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July 20, 1934 - Image 4

Resource type:
Text
Publication:
Michigan Daily, 1934-07-20

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THE M ICHIIIGAN DAILY

FRIDAY, JULY

To Succeed Langer

nt-Associated Press Photo
In the most chaotic condition that ever confronted North Dakota, the state's supreme court supple-
mented its decision ousting William Langer (left) from the governorship by an order that Langer deliver to
Ole H. Olson (right) the office of governor. Langer had defied the court by invoking martial law throughout
the state. National guardsmen guarded the skyscraper statehouse (above) at Bismark, and stood in readi-

Michigan Grid
Stars Still In Race

Results as announced yesterday in
the balloting for the all-star amateur
football team, which will meet the
Chicago Bears in a regulation game
August 31, at Soldiers' Field, Chicago,
follow:
ENDS
Skladany, Pittsburgh .........16,452
Smith, Washington ..........15,346
Petoskey, Michigan ..........12,361
Canrinus, St. Mary's . ........11,432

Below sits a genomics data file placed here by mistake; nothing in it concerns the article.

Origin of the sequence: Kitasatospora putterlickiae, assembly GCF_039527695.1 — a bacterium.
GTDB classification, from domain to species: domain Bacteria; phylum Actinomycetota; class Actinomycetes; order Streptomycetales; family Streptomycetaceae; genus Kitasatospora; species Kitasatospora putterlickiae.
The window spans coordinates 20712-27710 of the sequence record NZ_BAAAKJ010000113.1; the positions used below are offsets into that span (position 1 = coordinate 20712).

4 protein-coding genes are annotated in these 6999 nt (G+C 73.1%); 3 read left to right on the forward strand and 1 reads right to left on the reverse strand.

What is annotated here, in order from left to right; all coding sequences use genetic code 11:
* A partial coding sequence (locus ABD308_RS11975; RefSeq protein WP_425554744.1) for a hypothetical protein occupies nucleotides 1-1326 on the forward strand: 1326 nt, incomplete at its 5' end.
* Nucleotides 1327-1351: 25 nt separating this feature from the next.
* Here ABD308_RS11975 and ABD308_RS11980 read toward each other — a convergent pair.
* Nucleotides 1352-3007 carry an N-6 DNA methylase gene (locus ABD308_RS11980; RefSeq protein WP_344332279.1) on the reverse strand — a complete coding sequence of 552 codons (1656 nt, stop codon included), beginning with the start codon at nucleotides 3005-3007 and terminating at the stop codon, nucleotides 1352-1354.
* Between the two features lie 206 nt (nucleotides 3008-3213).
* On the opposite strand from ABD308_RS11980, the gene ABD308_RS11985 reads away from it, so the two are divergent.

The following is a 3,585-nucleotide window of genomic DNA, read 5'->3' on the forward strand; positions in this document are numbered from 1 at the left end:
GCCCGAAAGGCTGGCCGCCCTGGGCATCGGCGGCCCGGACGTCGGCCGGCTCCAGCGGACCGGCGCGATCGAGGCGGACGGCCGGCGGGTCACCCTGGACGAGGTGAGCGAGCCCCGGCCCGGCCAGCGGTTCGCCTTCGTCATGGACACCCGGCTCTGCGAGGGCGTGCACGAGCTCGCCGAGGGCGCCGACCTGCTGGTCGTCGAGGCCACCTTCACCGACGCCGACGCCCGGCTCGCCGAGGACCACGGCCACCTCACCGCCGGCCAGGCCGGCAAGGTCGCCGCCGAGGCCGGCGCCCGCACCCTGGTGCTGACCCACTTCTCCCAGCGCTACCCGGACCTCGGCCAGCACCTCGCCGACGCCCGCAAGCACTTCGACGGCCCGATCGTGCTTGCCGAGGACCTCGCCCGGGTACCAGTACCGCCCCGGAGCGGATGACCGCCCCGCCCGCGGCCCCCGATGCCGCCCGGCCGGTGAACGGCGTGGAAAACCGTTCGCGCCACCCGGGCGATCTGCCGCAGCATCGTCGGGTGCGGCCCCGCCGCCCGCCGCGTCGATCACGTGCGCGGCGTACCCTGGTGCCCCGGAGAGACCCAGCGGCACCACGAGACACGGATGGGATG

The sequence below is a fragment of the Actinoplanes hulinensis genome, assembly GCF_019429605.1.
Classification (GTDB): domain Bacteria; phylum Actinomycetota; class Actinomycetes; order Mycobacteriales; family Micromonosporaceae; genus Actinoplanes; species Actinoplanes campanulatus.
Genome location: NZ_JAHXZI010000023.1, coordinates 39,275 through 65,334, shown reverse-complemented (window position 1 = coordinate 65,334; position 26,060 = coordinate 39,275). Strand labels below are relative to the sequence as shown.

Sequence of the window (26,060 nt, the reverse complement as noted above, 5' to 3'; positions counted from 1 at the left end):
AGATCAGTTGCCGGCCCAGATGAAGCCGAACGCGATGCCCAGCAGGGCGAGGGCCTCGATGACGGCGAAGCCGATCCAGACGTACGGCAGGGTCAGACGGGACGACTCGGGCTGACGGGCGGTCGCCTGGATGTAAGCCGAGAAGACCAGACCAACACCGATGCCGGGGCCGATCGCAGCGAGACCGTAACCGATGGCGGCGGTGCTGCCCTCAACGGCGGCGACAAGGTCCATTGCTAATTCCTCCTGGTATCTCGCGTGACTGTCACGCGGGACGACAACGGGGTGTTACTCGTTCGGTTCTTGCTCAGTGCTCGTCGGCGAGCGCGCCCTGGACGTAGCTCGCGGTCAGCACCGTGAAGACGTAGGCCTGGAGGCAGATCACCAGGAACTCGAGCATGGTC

Manske, Northwestern .........9,143
Devore, Notre Dame .........8,619
TACKLES
Krause, Notre Dame........21,867
Schwammel, Oregon State .. . .14,136
Wistert, Michigan .... ......10,748
Torrance, Louisiana State ......7,809
Rosequist, Ohio State.. .....6,992
Mehringer, Kansas ............6,718
GUARDS
Rosenberg, U.S.C. ...........16,638
Schammel, Iowa ............15,120
'Corbus, Stanford............11,843
Jones, Indiana ...............10,384
Gailus, Ohio State ...... . ..... 9,186
Hupke, Alabama ..............8,296
CENTERS
Bernard, Michigan ...........14,737
Gorman, Notre Dame ..........12,716
Coats, U.C.L.A. . ...............5,506
QUARTERBACKS
Laws, Iowa................13,418
Pardonner, Purdue ...........11,386
Griffith, U.S.C . ..............8,412
HALFBACKS
Lukats, Notre Dame ..........15,887
Everhardus, Michigan.. ....15,156
Feathers, Tennessee ..........14,662
Sebastian, Pittsburgh .........7,712
McNeish, U.S.C..............7,657
Wilson, St. Mary's........... 7,419

French Cabinet
Threatened As
Parties Clash
Movement Is Started By
Ra dical Socialists To
Oust Tardieu
PARIS, July 19. - (/P) -The "truce
cabinet" of Premier Gaston Dou-
mergue was split wide open today by
a fight between adherents of the right
and left, and the precipitation of an
eventual cabinet crisis was threat-
ened.
A move to oust Andre Tardieu,
former premier, was started among
the Radical Socialists, who are ad-
herents of Edouard Herriot, another
former premier and cabinet member.
Tardieu's friends said that he in-
tended to stay in the cabinet just as
.long as Herriot remains.
Earlier in the day, Doumergue was
believed to have averted a cabinet
wreck by spreading the words that the
"boys must be good."
He made a lightning decision at a
railroad station last night and sent